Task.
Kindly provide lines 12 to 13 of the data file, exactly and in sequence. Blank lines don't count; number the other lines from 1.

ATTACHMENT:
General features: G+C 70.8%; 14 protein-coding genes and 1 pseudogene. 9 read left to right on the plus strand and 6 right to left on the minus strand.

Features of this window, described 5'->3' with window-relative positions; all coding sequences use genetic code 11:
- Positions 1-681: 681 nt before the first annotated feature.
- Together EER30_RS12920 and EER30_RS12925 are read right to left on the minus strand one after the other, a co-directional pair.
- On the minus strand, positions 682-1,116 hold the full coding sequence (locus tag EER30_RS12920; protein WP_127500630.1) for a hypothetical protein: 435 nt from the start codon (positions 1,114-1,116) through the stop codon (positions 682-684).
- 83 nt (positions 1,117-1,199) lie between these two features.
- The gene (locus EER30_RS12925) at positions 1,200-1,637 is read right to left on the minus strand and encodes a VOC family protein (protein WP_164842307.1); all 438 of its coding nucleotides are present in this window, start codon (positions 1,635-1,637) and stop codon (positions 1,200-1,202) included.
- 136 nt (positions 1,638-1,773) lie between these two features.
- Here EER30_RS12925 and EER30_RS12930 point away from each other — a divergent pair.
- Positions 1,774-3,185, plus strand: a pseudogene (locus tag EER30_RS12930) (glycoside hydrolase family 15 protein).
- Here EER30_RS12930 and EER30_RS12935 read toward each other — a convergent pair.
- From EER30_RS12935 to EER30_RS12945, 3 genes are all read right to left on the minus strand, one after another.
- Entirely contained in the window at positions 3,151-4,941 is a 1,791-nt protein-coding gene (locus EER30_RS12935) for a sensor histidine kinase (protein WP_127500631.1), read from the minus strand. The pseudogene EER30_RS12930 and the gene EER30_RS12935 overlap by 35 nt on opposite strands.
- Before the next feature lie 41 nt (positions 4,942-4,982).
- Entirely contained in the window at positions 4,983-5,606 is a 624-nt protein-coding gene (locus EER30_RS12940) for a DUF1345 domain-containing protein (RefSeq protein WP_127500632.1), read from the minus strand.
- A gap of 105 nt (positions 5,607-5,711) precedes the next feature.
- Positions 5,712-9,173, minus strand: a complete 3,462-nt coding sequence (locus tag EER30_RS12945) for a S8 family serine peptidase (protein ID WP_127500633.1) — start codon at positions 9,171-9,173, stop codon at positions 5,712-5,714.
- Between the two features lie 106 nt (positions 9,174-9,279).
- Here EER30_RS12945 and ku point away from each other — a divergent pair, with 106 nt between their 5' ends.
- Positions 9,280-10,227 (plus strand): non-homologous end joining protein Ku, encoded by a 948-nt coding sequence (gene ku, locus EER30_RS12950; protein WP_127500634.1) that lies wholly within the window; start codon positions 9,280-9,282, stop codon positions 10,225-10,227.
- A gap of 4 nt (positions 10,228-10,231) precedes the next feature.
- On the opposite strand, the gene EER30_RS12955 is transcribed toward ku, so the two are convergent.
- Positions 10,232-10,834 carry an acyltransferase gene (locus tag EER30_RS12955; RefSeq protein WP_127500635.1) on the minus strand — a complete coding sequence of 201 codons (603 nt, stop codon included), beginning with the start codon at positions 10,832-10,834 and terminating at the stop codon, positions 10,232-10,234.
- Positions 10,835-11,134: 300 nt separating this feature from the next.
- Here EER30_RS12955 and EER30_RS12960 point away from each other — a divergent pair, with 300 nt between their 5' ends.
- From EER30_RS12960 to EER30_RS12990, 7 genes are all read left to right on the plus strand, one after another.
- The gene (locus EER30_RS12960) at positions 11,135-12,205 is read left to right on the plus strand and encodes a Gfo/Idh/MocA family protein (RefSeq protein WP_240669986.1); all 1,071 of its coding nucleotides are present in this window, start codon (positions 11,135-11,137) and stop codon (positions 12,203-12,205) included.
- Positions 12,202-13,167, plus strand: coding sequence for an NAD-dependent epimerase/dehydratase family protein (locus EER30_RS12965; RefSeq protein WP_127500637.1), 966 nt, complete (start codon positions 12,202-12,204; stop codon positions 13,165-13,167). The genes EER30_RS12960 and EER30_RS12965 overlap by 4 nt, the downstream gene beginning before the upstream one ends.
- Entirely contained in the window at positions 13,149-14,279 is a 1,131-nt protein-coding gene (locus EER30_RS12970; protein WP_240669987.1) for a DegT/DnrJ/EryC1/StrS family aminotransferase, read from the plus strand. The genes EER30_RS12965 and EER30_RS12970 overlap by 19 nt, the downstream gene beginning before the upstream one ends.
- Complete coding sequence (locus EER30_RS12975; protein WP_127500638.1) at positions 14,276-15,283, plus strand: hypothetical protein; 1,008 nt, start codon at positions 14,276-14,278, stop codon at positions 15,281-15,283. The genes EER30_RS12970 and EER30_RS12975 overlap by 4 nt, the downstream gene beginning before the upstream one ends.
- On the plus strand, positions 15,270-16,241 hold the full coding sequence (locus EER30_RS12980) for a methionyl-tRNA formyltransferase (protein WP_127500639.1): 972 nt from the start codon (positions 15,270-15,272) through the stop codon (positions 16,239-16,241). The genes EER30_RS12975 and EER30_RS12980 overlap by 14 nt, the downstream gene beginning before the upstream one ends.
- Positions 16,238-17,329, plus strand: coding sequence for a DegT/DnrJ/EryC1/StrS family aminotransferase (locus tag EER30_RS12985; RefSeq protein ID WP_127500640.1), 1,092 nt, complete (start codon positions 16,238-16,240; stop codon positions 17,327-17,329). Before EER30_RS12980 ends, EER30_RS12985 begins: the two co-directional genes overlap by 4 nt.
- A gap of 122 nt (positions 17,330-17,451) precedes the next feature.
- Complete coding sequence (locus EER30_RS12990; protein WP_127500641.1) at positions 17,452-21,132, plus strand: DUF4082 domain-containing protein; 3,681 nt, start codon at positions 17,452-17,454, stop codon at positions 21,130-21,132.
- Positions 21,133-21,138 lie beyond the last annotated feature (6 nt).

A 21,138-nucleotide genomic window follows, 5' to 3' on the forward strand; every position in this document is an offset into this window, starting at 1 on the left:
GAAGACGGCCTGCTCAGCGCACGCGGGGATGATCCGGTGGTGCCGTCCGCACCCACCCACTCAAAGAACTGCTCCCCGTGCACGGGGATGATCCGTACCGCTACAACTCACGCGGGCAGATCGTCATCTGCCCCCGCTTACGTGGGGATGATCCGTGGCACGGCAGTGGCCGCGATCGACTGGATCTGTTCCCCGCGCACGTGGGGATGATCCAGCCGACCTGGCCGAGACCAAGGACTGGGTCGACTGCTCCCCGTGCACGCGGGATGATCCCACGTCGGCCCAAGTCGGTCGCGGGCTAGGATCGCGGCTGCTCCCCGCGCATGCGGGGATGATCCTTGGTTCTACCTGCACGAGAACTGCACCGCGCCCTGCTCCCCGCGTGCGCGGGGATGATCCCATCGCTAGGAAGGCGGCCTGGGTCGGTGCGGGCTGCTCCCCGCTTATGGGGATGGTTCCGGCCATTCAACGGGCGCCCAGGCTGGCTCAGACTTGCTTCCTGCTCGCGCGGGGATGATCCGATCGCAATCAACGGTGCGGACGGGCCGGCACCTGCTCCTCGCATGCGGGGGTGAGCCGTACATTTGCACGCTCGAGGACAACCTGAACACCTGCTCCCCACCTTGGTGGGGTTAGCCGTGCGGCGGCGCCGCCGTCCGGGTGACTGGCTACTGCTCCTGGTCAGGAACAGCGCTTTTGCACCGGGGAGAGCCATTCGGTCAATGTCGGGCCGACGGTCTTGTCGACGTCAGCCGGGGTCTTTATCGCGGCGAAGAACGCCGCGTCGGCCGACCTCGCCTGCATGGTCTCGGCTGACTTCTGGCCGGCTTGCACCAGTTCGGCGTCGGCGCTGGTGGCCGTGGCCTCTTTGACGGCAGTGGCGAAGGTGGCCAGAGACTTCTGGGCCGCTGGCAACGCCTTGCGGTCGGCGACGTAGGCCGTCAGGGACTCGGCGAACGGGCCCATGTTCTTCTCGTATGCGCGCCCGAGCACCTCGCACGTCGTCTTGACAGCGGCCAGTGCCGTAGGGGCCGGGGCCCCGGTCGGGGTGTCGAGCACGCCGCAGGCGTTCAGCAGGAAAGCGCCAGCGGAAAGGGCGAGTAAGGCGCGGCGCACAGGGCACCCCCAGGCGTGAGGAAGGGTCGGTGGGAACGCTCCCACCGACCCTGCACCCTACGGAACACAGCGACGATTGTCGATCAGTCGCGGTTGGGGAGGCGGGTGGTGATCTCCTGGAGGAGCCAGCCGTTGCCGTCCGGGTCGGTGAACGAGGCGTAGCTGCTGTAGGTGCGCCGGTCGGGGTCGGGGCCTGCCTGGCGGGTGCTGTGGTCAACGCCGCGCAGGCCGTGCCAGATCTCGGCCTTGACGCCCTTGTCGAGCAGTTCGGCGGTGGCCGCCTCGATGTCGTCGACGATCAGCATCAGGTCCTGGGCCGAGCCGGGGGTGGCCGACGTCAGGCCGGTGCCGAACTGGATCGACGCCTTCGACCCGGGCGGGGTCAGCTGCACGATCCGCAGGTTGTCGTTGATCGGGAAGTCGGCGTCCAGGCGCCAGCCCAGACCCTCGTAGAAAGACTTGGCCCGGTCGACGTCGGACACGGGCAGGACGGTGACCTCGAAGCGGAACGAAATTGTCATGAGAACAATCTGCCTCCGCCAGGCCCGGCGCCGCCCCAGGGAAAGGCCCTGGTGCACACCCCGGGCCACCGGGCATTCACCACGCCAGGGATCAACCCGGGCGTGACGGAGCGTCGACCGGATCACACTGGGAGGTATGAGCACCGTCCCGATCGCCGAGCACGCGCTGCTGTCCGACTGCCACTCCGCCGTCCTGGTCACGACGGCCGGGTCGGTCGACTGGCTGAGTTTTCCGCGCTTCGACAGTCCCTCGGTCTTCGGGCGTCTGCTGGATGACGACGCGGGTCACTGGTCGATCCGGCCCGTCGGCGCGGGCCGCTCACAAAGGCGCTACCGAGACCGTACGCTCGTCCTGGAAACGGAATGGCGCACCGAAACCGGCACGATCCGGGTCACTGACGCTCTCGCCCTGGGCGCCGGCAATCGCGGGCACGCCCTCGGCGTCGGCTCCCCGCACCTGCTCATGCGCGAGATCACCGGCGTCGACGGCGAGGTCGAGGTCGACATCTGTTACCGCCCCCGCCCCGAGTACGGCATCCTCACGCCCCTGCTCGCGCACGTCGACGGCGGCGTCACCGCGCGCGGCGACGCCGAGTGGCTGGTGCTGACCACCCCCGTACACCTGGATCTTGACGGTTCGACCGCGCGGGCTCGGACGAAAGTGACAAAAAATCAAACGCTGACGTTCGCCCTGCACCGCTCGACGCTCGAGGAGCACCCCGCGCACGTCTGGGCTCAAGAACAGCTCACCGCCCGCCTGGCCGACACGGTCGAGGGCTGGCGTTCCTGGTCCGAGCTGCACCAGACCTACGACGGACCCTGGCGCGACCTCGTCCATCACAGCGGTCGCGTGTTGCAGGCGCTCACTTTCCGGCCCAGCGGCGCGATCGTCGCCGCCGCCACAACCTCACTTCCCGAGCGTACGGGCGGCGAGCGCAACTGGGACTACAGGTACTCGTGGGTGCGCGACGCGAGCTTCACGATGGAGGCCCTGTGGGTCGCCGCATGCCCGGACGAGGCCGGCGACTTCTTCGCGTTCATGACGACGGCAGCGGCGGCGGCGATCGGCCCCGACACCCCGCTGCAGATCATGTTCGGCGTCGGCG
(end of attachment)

- From EER30_RS12935 to EER30_RS12945, 3 genes are all read right to left on the minus strand, one after another.
- Entirely contained in the window at positions 3,151-4,941 is a 1,791-nt protein-coding gene (locus EER30_RS12935) for a sensor histidine kinase (protein WP_127500631.1), read from the minus strand. The pseudogene EER30_RS12930 and the gene EER30_RS12935 overlap by 35 nt on opposite strands.